The band was born out of Daoko's solo backing band. Why did you decide to formally start a brand new project together?
Daoko: "I was very interested in being part of a band, rather than having them as my support members. When I perform as Daoko it's my own project and the responsibility is all mine. But when we play as QUBIT I am only the vocalist, so it's a very different approach. And we've only just started, so that approach might change over time."
Nagai: "We played together as Daoko's support band for about three years. We thought that by forming a band together, we could build on our potential better."
What is the chemistry that binds the five of you together? What does each member bring to the band?
Nagai: "Amimori is in charge of creating the sound texture and arrangement, so he's like the band leader. We all write the songs, but Amimori is the 'control tower' in charge of the ensemble. And when it comes to conceptual things and how we present ourselves, I take the lion's share of that role."
Daoko: "The members of QUBIT range from members in their 20s to their 50s, which is unusually broad, and Masato Suzuki is the eldest member. His presence in the band helps to ground us. And his incredible technical ability allows me to sing more comfortably."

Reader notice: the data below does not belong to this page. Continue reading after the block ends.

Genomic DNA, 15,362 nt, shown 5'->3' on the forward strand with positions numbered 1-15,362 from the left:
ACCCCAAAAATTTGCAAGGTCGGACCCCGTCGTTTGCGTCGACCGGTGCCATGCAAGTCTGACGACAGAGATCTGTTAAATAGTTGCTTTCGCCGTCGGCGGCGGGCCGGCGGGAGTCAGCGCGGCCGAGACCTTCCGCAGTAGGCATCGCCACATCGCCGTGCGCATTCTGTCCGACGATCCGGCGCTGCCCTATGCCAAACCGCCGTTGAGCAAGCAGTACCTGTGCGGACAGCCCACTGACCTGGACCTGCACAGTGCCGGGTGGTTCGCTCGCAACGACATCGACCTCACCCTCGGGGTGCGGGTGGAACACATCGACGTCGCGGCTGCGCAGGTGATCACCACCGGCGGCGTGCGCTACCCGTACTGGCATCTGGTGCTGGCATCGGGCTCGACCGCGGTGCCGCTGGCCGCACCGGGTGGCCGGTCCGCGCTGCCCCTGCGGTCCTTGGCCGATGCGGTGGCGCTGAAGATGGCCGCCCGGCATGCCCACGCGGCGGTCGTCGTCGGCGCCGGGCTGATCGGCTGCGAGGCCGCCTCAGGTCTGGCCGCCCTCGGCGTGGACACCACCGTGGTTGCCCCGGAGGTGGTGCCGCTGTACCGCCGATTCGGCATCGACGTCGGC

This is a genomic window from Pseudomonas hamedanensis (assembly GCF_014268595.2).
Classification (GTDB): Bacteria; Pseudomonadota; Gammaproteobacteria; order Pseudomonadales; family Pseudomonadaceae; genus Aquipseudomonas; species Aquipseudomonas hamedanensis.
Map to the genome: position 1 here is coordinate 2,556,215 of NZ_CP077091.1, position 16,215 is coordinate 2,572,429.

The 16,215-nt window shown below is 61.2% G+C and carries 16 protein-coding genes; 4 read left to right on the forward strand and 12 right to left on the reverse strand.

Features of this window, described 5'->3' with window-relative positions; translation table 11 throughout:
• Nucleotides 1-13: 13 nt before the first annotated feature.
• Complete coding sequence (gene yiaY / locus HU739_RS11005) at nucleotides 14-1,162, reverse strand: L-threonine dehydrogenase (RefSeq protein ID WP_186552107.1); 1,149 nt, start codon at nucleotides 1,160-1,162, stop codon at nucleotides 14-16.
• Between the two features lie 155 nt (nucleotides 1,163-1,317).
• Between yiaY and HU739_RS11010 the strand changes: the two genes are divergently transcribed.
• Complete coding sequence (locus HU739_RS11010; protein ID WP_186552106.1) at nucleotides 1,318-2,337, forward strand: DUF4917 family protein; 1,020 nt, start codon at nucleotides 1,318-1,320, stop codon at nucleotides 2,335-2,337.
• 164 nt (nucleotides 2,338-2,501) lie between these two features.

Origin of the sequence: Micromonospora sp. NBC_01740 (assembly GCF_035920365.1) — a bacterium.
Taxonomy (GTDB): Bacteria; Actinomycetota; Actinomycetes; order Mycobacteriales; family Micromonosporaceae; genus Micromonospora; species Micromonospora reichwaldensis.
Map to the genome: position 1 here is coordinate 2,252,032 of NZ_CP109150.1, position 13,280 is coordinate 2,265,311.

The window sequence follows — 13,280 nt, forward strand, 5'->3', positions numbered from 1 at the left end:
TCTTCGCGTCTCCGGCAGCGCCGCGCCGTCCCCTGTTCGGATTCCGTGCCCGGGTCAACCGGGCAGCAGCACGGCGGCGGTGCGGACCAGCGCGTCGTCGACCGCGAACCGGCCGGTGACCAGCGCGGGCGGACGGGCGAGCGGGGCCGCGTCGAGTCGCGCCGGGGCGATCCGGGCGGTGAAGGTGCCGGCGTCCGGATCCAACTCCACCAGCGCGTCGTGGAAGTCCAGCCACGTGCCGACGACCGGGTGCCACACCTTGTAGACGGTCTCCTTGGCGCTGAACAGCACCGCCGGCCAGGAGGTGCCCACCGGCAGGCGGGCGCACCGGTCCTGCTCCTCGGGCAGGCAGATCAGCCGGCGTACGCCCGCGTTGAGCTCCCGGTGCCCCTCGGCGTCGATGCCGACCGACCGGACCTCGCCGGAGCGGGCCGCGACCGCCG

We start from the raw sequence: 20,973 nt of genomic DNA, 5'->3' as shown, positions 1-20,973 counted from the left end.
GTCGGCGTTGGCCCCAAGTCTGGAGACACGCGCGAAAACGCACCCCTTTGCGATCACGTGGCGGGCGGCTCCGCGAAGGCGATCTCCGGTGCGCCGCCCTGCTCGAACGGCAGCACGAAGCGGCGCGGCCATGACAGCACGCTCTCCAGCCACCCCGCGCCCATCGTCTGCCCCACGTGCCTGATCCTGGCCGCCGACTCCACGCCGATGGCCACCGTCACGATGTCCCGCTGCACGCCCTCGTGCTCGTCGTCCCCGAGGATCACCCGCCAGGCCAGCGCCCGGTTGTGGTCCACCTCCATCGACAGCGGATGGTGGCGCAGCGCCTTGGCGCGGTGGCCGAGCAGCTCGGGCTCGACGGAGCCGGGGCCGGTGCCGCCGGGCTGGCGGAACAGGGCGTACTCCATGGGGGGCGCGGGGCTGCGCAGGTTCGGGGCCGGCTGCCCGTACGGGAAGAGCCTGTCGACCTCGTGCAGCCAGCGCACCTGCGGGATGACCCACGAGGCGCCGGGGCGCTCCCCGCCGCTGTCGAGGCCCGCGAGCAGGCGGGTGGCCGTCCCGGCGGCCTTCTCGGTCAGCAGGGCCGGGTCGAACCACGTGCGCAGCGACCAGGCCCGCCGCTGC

Nagai: "Masato is a very technically skilled player, and he also writes and arranges songs and plays with multiple bands. So he's like the grown-up who brings a lot of experience to our band."
Amimori: "Kazuya Oi is a very technical drummer who performs in various bands with a focus on groove. He brings a very human feel even to music that is primarily electronic. QUBIT is a band that combines electronic elements with a hybrid sound, which is perfectly suited to his style. It feels good to play with him."
The songs flit liberally between genres – how did you come up with that sound?
Nagai: "We wanted to release something before the end of 2023, and we wanted to make the most of the talents of the five members who are part of the band. So we listed up what each member would bring to the table. And then we asked Amimori to arrange it into a shape. That's why the album has such a range of genres. It's the sound of an album made by five musicians partway through their individual careers. We might choose particular elements to focus on next time. So this might be the first and last album to have so much variation."
Daoko: "I like lots of different kinds of music, and I work with lots of other artists on my solo songs. So my solo music is also very mixed."